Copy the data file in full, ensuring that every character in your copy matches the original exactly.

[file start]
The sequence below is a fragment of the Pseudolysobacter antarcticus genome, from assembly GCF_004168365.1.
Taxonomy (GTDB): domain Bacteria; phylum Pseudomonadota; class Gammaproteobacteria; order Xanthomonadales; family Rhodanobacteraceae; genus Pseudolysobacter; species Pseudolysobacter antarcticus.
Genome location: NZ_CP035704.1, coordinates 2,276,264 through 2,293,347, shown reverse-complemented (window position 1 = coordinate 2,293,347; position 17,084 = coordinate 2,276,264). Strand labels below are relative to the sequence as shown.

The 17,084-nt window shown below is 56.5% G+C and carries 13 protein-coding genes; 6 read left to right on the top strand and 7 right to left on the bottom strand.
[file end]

The sequence below is a fragment of the Pseudolysobacter antarcticus genome, from assembly GCF_004168365.1.
Taxonomy (GTDB): domain Bacteria; phylum Pseudomonadota; class Gammaproteobacteria; order Xanthomonadales; family Rhodanobacteraceae; genus Pseudolysobacter; species Pseudolysobacter antarcticus.
Genome location: NZ_CP035704.1, coordinates 2,276,264 through 2,293,347, shown reverse-complemented (window position 1 = coordinate 2,293,347; position 17,084 = coordinate 2,276,264). Strand labels below are relative to the sequence as shown.

The 17,084-nt window shown below is 56.5% G+C and carries 13 protein-coding genes; 6 read left to right on the top strand and 7 right to left on the bottom strand.